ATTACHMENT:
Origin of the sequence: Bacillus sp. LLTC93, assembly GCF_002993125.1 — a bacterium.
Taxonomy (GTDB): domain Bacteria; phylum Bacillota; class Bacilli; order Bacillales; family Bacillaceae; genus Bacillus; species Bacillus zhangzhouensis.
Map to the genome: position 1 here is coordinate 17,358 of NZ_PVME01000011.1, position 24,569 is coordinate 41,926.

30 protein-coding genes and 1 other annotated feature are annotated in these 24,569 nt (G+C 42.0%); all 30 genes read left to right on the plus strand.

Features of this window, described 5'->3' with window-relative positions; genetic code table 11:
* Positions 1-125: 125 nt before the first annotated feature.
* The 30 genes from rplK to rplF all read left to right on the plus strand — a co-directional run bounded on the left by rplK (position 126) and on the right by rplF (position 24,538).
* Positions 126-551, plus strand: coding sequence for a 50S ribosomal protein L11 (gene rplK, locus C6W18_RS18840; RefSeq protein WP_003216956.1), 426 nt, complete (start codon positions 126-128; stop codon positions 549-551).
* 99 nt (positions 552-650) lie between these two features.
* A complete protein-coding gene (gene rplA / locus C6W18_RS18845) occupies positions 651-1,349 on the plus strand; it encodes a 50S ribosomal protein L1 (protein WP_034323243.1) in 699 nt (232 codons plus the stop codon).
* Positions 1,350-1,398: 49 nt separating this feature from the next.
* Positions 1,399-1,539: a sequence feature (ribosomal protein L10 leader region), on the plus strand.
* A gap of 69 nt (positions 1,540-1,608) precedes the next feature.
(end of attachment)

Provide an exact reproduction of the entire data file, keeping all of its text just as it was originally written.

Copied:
Origin of the sequence: Bacillus sp. LLTC93, assembly GCF_002993125.1 — a bacterium.
Taxonomy (GTDB): domain Bacteria; phylum Bacillota; class Bacilli; order Bacillales; family Bacillaceae; genus Bacillus; species Bacillus zhangzhouensis.
Map to the genome: position 1 here is coordinate 17,358 of NZ_PVME01000011.1, position 24,569 is coordinate 41,926.

30 protein-coding genes and 1 other annotated feature are annotated in these 24,569 nt (G+C 42.0%); all 30 genes read left to right on the plus strand.

Features of this window, described 5'->3' with window-relative positions; genetic code table 11:
* Positions 1-125: 125 nt before the first annotated feature.
* The 30 genes from rplK to rplF all read left to right on the plus strand — a co-directional run bounded on the left by rplK (position 126) and on the right by rplF (position 24,538).
* Positions 126-551, plus strand: coding sequence for a 50S ribosomal protein L11 (gene rplK, locus C6W18_RS18840; RefSeq protein WP_003216956.1), 426 nt, complete (start codon positions 126-128; stop codon positions 549-551).
* 99 nt (positions 552-650) lie between these two features.
* A complete protein-coding gene (gene rplA / locus C6W18_RS18845) occupies positions 651-1,349 on the plus strand; it encodes a 50S ribosomal protein L1 (protein WP_034323243.1) in 699 nt (232 codons plus the stop codon).
* Positions 1,350-1,398: 49 nt separating this feature from the next.
* Positions 1,399-1,539: a sequence feature (ribosomal protein L10 leader region), on the plus strand.
* A gap of 69 nt (positions 1,540-1,608) precedes the next feature.